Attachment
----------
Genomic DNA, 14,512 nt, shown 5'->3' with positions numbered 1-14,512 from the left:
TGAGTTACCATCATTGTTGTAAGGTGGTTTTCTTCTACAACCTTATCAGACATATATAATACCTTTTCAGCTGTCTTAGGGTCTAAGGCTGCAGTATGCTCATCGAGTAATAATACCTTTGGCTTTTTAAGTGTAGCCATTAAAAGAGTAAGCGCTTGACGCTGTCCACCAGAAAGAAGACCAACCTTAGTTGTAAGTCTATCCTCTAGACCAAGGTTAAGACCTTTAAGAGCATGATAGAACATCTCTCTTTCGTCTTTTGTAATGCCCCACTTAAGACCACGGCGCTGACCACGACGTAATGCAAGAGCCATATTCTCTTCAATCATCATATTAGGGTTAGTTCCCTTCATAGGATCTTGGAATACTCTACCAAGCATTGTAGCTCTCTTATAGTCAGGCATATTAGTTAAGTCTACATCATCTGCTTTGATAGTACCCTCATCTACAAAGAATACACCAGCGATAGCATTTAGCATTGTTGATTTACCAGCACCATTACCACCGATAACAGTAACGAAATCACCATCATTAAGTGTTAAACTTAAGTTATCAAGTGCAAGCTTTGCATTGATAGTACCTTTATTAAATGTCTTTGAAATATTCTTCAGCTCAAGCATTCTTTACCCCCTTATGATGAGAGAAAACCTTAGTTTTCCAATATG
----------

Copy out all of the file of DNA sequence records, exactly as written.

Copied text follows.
Genomic DNA, 14,512 nt, shown 5'->3' with positions numbered 1-14,512 from the left:
TGAGTTACCATCATTGTTGTAAGGTGGTTTTCTTCTACAACCTTATCAGACATATATAATACCTTTTCAGCTGTCTTAGGGTCTAAGGCTGCAGTATGCTCATCGAGTAATAATACCTTTGGCTTTTTAAGTGTAGCCATTAAAAGAGTAAGCGCTTGACGCTGTCCACCAGAAAGAAGACCAACCTTAGTTGTAAGTCTATCCTCTAGACCAAGGTTAAGACCTTTAAGAGCATGATAGAACATCTCTCTTTCGTCTTTTGTAATGCCCCACTTAAGACCACGGCGCTGACCACGACGTAATGCAAGAGCCATATTCTCTTCAATCATCATATTAGGGTTAGTTCCCTTCATAGGATCTTGGAATACTCTACCAAGCATTGTAGCTCTCTTATAGTCAGGCATATTAGTTAAGTCTACATCATCTGCTTTGATAGTACCCTCATCTACAAAGAATACACCAGCGATAGCATTTAGCATTGTTGATTTACCAGCACCATTACCACCGATAACAGTAACGAAATCACCATCATTAAGTGTTAAACTTAAGTTATCAAGTGCAAGCTTTGCATTGATAGTACCTTTATTAAATGTCTTTGAAATATTCTTCAGCTCAAGCATTCTTTACCCCCTTATGATGAGAGAAAACCTTAGTTTTCCAATATG